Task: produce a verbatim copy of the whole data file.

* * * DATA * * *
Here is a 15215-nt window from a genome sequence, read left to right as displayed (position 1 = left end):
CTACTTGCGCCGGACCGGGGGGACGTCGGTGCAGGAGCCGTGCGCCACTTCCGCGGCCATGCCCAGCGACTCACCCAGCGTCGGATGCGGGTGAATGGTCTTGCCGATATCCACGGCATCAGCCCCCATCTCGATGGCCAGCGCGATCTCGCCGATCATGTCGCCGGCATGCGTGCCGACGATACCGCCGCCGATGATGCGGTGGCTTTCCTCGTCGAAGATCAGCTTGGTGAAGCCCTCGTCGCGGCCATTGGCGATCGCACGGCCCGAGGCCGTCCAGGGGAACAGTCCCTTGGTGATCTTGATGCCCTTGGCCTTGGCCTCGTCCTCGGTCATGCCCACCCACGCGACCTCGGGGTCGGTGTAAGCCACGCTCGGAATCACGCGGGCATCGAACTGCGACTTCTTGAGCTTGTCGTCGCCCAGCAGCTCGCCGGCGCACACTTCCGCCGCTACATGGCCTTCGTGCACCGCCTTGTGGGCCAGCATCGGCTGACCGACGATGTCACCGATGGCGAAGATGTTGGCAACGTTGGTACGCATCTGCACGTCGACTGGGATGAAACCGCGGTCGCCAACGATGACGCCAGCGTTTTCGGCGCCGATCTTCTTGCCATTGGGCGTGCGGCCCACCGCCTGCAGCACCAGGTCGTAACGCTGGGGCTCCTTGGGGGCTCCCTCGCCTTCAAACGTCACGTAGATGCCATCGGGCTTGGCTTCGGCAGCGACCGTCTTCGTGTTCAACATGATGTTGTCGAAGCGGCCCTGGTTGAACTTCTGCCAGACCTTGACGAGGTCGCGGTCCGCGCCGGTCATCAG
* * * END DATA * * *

Here is a 15215-nt window from a genome sequence, read left to right as displayed (position 1 = left end):
CTACTTGCGCCGGACCGGGGGGACGTCGGTGCAGGAGCCGTGCGCCACTTCCGCGGCCATGCCCAGCGACTCACCCAGCGTCGGATGCGGGTGAATGGTCTTGCCGATATCCACGGCATCAGCCCCCATCTCGATGGCCAGCGCGATCTCGCCGATCATGTCGCCGGCATGCGTGCCGACGATACCGCCGCCGATGATGCGGTGGCTTTCCTCGTCGAAGATCAGCTTGGTGAAGCCCTCGTCGCGGCCATTGGCGATCGCACGGCCCGAGGCCGTCCAGGGGAACAGTCCCTTGGTGATCTTGATGCCCTTGGCCTTGGCCTCGTCCTCGGTCATGCCCACCCACGCGACCTCGGGGTCGGTGTAAGCCACGCTCGGAATCACGCGGGCATCGAACTGCGACTTCTTGAGCTTGTCGTCGCCCAGCAGCTCGCCGGCGCACACTTCCGCCGCTACATGGCCTTCGTGCACCGCCTTGTGGGCCAGCATCGGCTGACCGACGATGTCACCGATGGCGAAGATGTTGGCAACGTTGGTACGCATCTGCACGTCGACTGGGATGAAACCGCGGTCGCCAACGATGACGCCAGCGTTTTCGGCGCCGATCTTCTTGCCATTGGGCGTGCGGCCCACCGCCTGCAGCACCAGGTCGTAACGCTGGGGCTCCTTGGGGGCTCCCTCGCCTTCAAACGTCACGTAGATGCCATCGGGCTTGGCTTCGGCAGCGACCGTCTTCGTGTTCAACATGATGTTGTCGAAGCGGCCCTGGTTGAACTTCTGCCAGACCTTGACGAGGTCGCGGTCCGCGCCGGTCATCAG